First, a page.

According to the IMF’s latest WEO database, China’s GDP (in purchasing power parity terms) was already 27 percent bigger than the United States in 2019. However, given the exaggeration in official data found by the two studies, China’s GDP today is likely about the same as the United States’. And since China’s population is over four times bigger than the U.S., its per capita income is still less than one quarter the U.S. level.
Greg Ip in the Wall Street Journal uses data from the Penn World Table to show that per capita income has grown less rapidly in China than in countries like Japan, Taiwan, and Korea in their equivalent periods of fast growth. (Figure.)
In a comment on the findings of the nightlights study, Professors Yingyao Hu and Bob Barbera say that it would be naive to attribute all of the discrepancies to deliberate falsification of data:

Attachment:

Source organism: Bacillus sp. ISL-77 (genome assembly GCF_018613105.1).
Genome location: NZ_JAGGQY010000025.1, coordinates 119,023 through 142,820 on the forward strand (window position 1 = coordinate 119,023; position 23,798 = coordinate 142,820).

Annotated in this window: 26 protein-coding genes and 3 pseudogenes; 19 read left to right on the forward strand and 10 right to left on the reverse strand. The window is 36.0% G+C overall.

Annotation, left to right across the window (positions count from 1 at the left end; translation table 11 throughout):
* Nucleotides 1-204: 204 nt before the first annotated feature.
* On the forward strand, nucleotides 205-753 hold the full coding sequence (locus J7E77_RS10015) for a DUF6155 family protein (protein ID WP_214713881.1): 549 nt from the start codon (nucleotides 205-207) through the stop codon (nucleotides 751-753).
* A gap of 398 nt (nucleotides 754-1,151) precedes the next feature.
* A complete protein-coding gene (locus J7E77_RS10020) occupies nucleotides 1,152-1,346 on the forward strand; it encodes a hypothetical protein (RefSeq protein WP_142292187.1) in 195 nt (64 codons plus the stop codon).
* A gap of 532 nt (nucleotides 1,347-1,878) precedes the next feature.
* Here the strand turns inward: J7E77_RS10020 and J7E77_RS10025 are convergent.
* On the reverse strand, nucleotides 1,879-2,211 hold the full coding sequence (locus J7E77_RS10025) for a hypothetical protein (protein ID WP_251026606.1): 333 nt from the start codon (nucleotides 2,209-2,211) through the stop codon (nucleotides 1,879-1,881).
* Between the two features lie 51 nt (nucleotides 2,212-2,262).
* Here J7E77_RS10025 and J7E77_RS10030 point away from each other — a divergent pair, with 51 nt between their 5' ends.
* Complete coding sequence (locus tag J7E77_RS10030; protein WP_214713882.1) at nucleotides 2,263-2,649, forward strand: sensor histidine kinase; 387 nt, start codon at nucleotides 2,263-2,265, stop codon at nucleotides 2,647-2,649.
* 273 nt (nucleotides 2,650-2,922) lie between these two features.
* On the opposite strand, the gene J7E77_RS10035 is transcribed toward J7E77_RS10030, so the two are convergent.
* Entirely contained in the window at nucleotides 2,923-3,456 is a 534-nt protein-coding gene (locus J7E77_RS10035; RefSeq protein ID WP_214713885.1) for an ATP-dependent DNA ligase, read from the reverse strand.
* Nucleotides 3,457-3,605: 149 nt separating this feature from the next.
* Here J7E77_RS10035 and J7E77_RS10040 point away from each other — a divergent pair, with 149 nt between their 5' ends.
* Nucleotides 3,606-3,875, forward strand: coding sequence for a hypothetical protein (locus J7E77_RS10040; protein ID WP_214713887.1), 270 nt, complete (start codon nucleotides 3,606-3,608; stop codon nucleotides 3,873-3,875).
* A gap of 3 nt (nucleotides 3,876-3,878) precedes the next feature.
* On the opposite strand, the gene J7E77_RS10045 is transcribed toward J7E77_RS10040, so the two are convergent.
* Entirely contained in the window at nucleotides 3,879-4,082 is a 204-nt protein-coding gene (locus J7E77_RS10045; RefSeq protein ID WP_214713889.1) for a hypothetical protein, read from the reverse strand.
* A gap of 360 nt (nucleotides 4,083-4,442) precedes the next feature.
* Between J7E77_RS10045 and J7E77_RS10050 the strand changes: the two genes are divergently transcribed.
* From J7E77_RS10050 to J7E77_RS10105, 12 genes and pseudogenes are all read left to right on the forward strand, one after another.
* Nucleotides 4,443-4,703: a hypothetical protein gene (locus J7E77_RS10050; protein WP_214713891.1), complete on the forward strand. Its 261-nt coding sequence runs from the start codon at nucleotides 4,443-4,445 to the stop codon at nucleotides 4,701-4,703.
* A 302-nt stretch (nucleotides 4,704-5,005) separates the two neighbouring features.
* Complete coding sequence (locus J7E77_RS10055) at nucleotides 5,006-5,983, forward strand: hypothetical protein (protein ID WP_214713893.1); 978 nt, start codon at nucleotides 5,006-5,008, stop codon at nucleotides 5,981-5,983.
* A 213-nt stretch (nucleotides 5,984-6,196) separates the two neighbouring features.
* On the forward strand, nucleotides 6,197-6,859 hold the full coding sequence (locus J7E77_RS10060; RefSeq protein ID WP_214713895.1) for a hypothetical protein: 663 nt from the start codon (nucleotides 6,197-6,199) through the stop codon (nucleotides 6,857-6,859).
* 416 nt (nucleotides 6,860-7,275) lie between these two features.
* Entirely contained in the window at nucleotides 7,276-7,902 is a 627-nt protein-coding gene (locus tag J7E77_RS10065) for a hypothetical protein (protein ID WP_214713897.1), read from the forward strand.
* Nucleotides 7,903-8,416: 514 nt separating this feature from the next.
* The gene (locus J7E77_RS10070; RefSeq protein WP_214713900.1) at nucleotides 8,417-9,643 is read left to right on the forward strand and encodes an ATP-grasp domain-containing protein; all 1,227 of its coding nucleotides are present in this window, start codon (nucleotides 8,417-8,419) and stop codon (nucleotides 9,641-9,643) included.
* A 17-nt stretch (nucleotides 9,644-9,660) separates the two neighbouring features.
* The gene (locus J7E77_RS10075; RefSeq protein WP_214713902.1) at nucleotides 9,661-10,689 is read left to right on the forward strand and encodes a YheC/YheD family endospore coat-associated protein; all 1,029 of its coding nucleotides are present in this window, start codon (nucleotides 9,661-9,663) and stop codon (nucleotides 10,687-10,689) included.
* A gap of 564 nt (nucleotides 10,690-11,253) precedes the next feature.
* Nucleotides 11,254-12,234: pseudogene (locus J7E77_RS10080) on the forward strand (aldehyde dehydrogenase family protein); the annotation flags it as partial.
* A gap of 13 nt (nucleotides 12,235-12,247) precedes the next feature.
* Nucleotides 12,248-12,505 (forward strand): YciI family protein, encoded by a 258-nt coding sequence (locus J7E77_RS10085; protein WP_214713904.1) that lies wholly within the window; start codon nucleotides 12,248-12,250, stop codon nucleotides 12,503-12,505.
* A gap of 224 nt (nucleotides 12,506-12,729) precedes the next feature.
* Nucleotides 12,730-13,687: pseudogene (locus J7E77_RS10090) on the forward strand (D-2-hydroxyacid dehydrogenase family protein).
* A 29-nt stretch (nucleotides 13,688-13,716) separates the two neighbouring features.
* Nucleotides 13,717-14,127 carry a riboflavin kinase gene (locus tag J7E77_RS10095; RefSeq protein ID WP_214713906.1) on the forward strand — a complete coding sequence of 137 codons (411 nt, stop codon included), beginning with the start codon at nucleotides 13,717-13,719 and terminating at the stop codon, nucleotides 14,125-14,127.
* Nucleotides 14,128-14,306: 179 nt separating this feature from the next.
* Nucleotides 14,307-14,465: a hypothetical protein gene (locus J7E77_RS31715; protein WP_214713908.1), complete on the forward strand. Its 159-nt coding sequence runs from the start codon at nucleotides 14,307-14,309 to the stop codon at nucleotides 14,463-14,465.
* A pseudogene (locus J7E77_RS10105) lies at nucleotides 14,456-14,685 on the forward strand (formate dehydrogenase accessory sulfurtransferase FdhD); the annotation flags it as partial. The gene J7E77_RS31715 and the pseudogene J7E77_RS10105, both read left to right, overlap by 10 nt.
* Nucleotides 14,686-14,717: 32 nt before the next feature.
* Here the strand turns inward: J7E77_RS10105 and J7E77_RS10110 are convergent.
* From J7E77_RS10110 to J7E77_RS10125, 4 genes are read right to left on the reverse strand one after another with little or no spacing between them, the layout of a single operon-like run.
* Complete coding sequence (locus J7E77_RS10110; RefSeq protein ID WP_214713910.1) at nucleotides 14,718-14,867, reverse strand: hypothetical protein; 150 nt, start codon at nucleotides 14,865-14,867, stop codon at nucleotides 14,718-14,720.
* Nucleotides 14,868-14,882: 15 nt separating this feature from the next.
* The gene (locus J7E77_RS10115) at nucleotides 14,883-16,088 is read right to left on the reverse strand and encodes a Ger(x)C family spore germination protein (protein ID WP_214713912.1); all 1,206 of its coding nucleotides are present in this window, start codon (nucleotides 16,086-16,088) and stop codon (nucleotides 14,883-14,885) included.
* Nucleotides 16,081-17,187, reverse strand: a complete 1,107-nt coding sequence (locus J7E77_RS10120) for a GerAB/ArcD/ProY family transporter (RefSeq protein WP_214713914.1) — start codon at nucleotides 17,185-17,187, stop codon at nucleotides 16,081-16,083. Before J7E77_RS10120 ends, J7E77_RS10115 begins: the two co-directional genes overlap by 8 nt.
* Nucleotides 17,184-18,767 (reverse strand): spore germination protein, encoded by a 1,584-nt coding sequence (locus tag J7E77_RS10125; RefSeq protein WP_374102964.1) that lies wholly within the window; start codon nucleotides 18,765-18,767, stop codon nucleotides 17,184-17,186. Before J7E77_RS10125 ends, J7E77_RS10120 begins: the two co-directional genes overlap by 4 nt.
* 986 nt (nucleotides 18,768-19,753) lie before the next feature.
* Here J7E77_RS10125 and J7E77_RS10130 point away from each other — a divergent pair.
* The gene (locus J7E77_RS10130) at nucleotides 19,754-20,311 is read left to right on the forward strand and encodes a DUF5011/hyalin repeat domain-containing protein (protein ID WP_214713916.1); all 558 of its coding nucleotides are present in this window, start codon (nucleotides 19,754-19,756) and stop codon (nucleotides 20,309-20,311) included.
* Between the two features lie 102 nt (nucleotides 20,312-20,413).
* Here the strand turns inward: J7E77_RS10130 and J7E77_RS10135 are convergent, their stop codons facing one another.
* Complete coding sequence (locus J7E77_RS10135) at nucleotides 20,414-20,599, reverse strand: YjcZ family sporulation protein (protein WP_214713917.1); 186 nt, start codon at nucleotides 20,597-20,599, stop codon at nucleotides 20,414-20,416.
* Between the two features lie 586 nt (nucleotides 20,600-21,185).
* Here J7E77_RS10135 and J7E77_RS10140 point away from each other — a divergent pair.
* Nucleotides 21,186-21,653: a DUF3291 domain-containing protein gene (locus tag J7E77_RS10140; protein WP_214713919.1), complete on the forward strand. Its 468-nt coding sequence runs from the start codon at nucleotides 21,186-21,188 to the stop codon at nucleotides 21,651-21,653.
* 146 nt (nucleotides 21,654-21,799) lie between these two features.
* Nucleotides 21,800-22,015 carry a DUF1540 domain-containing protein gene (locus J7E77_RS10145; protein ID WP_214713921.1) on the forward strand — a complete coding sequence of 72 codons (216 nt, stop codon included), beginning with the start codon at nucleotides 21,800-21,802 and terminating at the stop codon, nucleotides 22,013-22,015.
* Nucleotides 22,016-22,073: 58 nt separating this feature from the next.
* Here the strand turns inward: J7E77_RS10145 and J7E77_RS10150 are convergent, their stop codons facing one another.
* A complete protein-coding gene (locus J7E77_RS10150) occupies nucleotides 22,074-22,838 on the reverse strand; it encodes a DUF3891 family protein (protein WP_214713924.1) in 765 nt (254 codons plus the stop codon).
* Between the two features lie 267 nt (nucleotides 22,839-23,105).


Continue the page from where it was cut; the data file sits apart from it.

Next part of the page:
“We offer the following hypothesis. China, in the aftermath of the Great Recession, committed substantial sums for office, apartment and infrastructure construction. Rapidly rising vacancy rates, however, suggest these investments, over the period in question, delivered less and less economic value. In effect, buildings kept going up in increasing numbers, but fewer and fewer lights went on.”
Analysts like Michael Pettis of the Carnegie Endowment note that the Party leadership sets official GDP growth as a political target, which local governments strive to meet through new investment projects, or by faking the data. The surge in increasingly unproductive construction investment since the financial crisis in 2008 was financed by borrowing. Credit rose from around 140 percent of official GDP before the financial crisis to over 250 percent in 2017. Yingyao Hu and Barbera estimate that debt in 2017 was a much higher 380 percent of income measured using nightlights, which is a more realistic measure of borrowers’ capacity to repay. China’s credit bubble is without precedent among large economies.